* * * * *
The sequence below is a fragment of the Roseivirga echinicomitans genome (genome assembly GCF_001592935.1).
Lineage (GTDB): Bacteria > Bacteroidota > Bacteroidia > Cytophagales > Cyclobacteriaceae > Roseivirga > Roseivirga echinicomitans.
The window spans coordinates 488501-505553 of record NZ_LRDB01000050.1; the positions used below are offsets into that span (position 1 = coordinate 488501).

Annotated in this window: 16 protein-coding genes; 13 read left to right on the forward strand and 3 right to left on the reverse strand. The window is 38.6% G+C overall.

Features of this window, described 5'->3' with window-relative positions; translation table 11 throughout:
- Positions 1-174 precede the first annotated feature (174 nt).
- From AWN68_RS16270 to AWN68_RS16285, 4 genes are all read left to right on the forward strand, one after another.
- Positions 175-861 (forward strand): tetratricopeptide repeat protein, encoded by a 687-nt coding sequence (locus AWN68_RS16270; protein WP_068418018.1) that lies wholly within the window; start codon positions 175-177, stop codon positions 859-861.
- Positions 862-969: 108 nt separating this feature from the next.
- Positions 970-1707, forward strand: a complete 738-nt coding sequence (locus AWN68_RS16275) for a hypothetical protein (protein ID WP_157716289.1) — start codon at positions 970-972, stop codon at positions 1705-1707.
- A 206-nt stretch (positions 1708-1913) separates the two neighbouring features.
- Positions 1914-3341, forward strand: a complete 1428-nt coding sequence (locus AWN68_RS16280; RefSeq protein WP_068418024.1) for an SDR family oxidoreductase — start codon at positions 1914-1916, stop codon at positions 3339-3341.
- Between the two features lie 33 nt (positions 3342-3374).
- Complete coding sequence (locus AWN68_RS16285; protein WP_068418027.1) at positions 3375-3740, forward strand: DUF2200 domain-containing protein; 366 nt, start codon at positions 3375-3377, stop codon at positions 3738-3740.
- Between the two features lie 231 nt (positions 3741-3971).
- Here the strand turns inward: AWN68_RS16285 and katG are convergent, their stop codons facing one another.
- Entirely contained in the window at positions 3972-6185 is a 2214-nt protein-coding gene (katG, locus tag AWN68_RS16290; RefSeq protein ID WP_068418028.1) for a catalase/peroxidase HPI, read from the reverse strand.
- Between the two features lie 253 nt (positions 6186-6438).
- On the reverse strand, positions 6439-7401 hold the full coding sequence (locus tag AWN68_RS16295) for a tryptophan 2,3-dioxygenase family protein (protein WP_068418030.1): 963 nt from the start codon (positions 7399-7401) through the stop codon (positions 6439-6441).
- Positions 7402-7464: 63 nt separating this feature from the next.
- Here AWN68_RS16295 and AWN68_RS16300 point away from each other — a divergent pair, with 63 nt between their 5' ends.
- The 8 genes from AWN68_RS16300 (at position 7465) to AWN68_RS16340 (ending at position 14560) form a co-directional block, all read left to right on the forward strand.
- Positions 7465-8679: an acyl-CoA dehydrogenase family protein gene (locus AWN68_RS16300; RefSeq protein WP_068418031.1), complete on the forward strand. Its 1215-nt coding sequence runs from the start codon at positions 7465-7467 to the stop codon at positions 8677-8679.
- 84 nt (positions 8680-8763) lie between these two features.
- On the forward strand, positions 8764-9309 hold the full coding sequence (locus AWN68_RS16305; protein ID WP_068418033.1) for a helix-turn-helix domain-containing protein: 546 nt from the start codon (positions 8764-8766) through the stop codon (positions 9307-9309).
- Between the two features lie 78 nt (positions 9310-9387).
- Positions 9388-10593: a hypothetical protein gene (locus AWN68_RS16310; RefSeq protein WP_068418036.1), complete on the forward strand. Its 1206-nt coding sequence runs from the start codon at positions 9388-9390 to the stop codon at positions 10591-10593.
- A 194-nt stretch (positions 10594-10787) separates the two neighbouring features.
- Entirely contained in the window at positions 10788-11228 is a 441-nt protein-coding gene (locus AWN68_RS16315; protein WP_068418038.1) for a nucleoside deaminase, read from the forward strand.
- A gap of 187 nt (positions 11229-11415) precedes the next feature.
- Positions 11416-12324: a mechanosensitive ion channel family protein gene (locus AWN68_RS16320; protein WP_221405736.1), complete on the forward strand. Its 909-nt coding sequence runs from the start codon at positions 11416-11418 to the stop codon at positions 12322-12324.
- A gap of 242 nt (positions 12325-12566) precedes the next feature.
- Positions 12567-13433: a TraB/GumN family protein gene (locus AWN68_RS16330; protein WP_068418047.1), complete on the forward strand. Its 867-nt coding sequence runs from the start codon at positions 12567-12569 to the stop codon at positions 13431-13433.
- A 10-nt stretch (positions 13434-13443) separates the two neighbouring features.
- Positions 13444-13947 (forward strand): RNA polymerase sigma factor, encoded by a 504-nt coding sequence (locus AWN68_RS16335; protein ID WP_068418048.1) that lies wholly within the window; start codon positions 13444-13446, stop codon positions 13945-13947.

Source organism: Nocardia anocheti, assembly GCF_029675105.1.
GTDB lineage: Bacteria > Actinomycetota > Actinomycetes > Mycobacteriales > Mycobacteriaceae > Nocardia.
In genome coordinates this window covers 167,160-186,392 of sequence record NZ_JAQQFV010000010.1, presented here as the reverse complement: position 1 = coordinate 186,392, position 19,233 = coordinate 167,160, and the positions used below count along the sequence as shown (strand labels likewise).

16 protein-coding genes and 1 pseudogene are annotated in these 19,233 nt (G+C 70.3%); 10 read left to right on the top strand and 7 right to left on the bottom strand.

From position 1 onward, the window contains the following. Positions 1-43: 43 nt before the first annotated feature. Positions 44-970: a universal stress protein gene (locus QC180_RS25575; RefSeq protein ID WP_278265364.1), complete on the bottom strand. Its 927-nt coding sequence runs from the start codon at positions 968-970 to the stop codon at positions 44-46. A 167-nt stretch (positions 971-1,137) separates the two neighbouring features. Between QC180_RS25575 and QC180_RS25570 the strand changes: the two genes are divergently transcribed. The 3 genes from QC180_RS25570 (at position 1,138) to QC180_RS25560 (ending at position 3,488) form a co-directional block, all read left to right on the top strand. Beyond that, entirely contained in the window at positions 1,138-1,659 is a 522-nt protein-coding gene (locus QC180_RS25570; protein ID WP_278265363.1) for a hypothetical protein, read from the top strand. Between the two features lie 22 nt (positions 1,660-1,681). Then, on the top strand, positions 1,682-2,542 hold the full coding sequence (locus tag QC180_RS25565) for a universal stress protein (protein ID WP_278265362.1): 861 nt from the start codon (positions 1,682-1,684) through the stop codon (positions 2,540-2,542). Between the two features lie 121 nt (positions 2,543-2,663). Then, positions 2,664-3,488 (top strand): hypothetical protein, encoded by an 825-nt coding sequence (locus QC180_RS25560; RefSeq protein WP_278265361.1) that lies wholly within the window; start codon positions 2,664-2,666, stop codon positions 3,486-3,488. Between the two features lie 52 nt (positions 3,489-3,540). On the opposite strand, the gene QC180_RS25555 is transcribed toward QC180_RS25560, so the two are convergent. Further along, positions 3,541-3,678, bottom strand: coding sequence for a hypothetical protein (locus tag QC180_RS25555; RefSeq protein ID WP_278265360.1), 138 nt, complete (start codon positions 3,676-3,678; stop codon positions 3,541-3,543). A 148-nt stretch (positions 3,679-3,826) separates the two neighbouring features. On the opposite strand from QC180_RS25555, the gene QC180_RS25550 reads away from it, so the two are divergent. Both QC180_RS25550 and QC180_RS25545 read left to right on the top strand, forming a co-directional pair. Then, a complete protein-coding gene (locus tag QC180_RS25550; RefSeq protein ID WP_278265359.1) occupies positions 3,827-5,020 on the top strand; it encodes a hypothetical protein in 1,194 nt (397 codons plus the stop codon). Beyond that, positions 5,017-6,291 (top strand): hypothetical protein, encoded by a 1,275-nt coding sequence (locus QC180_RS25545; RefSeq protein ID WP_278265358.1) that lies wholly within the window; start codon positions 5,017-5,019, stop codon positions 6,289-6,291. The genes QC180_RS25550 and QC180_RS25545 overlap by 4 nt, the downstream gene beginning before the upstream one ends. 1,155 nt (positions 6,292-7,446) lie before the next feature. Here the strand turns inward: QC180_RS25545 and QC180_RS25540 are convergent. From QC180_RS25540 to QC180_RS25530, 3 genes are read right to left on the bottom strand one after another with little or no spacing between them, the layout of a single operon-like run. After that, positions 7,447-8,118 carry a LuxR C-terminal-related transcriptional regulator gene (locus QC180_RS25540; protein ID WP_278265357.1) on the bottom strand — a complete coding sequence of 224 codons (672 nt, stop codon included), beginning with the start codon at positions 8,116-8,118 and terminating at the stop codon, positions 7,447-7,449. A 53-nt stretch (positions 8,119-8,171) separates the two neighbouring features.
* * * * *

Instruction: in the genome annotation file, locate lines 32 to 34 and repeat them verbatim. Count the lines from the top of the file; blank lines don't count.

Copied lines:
- A gap of 242 nt (positions 12325-12566) precedes the next feature.
- Positions 12567-13433: a TraB/GumN family protein gene (locus AWN68_RS16330; protein WP_068418047.1), complete on the forward strand. Its 867-nt coding sequence runs from the start codon at positions 12567-12569 to the stop codon at positions 13431-13433.
- A 10-nt stretch (positions 13434-13443) separates the two neighbouring features.